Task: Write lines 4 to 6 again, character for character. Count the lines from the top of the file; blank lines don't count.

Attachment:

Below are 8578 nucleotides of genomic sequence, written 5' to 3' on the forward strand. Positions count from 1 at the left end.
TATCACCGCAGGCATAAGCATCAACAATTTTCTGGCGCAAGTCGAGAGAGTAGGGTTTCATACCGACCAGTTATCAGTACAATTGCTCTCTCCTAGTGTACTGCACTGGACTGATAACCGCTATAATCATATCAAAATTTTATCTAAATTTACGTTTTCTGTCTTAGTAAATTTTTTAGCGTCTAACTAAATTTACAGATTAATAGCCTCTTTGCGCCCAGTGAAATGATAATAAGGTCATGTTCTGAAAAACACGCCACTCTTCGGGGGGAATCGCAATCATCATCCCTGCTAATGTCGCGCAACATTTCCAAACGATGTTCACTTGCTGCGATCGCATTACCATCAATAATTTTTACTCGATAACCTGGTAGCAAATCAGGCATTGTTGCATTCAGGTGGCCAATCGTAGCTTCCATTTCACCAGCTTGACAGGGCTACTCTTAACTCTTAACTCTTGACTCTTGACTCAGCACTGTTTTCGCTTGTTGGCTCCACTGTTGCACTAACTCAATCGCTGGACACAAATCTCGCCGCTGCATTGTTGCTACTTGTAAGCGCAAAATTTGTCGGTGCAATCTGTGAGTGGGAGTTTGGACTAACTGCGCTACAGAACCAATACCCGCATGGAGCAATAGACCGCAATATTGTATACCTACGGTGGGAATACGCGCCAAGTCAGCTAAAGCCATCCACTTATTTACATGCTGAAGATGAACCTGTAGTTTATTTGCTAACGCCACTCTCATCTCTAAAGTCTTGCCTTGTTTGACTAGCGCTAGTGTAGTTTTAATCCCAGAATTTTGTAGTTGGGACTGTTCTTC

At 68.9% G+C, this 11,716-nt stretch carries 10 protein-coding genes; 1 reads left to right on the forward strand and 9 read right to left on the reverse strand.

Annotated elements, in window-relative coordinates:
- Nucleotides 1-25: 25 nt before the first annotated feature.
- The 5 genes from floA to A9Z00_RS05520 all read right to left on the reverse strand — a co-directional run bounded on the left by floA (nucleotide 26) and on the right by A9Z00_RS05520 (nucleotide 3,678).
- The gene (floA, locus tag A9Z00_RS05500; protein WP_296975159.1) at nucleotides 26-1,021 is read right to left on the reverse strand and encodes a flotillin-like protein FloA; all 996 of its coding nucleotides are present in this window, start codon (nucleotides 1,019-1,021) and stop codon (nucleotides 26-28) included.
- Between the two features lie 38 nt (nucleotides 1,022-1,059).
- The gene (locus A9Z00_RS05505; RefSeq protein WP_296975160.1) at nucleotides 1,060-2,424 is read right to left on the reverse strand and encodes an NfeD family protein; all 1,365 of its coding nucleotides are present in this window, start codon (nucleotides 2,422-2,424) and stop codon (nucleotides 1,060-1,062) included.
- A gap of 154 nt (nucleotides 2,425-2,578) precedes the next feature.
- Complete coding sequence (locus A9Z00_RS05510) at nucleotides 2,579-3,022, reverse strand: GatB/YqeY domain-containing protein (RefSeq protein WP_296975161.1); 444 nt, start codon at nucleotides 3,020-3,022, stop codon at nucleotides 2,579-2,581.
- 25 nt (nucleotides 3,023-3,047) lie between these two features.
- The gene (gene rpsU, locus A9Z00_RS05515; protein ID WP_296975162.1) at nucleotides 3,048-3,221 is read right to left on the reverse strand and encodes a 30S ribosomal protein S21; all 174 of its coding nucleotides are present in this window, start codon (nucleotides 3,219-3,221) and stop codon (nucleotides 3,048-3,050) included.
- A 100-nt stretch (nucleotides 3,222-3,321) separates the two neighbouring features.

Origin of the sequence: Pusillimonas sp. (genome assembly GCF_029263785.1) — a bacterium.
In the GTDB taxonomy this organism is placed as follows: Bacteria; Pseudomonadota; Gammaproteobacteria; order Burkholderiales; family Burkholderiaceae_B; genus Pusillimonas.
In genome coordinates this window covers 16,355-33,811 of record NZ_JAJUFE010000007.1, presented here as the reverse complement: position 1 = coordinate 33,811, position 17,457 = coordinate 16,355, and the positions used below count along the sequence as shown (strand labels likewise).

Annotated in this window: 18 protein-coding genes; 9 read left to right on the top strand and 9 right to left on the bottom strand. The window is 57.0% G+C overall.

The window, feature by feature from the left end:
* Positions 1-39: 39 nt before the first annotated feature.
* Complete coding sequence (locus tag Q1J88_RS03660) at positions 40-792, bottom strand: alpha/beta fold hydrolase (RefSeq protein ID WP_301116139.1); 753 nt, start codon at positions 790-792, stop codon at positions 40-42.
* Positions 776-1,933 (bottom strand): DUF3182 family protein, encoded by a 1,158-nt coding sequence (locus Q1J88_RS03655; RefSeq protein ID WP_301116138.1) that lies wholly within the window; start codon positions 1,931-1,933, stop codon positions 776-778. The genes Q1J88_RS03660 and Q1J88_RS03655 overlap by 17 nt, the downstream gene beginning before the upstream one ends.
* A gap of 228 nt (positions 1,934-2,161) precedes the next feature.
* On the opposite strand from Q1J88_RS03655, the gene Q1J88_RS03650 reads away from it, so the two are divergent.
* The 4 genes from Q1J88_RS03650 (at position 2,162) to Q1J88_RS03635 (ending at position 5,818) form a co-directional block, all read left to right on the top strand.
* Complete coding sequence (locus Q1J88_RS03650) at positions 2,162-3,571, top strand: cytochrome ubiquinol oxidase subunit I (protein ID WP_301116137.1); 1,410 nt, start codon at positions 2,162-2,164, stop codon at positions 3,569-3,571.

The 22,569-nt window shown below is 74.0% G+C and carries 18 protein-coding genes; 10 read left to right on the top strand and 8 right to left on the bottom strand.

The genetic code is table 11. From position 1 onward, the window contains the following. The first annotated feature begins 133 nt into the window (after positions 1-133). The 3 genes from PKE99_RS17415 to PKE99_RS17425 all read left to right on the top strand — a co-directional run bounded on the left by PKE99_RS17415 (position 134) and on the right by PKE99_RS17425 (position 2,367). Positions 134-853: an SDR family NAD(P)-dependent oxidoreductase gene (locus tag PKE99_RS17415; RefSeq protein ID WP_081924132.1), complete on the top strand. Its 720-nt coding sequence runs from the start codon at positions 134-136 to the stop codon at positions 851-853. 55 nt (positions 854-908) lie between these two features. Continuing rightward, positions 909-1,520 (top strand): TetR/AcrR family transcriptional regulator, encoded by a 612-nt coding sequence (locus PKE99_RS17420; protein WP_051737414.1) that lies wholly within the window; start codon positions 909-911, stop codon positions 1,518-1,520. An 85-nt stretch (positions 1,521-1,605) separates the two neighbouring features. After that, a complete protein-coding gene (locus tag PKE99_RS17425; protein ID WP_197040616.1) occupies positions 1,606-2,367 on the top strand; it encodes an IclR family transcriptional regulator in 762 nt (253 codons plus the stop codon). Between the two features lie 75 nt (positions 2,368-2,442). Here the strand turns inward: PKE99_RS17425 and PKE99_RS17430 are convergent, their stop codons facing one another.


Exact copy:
Annotated elements, in window-relative coordinates:
- Nucleotides 1-25: 25 nt before the first annotated feature.
- The 5 genes from floA to A9Z00_RS05520 all read right to left on the reverse strand — a co-directional run bounded on the left by floA (nucleotide 26) and on the right by A9Z00_RS05520 (nucleotide 3,678).